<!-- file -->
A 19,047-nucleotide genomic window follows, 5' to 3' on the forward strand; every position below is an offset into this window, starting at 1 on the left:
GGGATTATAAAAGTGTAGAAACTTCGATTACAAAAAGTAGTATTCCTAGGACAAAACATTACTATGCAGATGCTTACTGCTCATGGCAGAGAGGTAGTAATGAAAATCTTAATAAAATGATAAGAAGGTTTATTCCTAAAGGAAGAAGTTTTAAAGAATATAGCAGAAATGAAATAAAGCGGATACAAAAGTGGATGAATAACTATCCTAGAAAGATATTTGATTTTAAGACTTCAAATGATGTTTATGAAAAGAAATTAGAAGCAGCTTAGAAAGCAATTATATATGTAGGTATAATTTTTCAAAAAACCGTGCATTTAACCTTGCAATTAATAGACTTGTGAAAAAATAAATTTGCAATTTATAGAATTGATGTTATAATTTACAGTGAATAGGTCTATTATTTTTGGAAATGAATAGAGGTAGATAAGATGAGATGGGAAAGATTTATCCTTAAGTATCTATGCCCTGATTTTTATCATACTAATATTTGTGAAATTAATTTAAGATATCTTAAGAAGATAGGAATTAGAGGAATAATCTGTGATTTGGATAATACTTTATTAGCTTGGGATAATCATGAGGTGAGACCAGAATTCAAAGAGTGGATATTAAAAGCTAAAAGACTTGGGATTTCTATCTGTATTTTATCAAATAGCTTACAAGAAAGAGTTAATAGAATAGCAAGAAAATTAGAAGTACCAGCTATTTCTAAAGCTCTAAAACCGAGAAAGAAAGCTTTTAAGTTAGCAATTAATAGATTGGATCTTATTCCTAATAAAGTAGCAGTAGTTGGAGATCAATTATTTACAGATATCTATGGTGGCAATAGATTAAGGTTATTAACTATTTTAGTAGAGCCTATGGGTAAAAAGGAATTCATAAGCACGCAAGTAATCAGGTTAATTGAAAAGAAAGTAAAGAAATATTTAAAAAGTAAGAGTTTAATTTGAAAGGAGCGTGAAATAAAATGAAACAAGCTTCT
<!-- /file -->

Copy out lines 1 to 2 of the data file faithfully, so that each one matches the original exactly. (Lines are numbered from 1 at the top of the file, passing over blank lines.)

A 19,047-nucleotide genomic window follows, 5' to 3' on the forward strand; every position below is an offset into this window, starting at 1 on the left:
GGGATTATAAAAGTGTAGAAACTTCGATTACAAAAAGTAGTATTCCTAGGACAAAACATTACTATGCAGATGCTTACTGCTCATGGCAGAGAGGTAGTAATGAAAATCTTAATAAAATGATAAGAAGGTTTATTCCTAAAGGAAGAAGTTTTAAAGAATATAGCAGAAATGAAATAAAGCGGATACAAAAGTGGATGAATAACTATCCTAGAAAGATATTTGATTTTAAGACTTCAAATGATGTTTATGAAAAGAAATTAGAAGCAGCTTAGAAAGCAATTATATATGTAGGTATAATTTTTCAAAAAACCGTGCATTTAACCTTGCAATTAATAGACTTGTGAAAAAATAAATTTGCAATTTATAGAATTGATGTTATAATTTACAGTGAATAGGTCTATTATTTTTGGAAATGAATAGAGGTAGATAAGATGAGATGGGAAAGATTTATCCTTAAGTATCTATGCCCTGATTTTTATCATACTAATATTTGTGAAATTAATTTAAGATATCTTAAGAAGATAGGAATTAGAGGAATAATCTGTGATTTGGATAATACTTTATTAGCTTGGGATAATCATGAGGTGAGACCAGAATTCAAAGAGTGGATATTAAAAGCTAAAAGACTTGGGATTTCTATCTGTATTTTATCAAATAGCTTACAAGAAAGAGTTAATAGAATAGCAAGAAAATTAGAAGTACCAGCTATTTCTAAAGCTCTAAAACCGAGAAAGAAAGCTTTTAAGTTAGCAATTAATAGATTGGATCTTATTCCTAATAAAGTAGCAGTAGTTGGAGATCAATTATTTACAGATATCTATGGTGGCAATAGATTAAGGTTATTAACTATTTTAGTAGAGCCTATGGGTAAAAAGGAATTCATAAGCACGCAAGTAATCAGGTTAATTGAAAAGAAAGTAAAGAAATATTTAAAAAGTAAGAGTTTAATTTGAAAGGAGCGTGAAATAAAATGAAACAAGCTTCT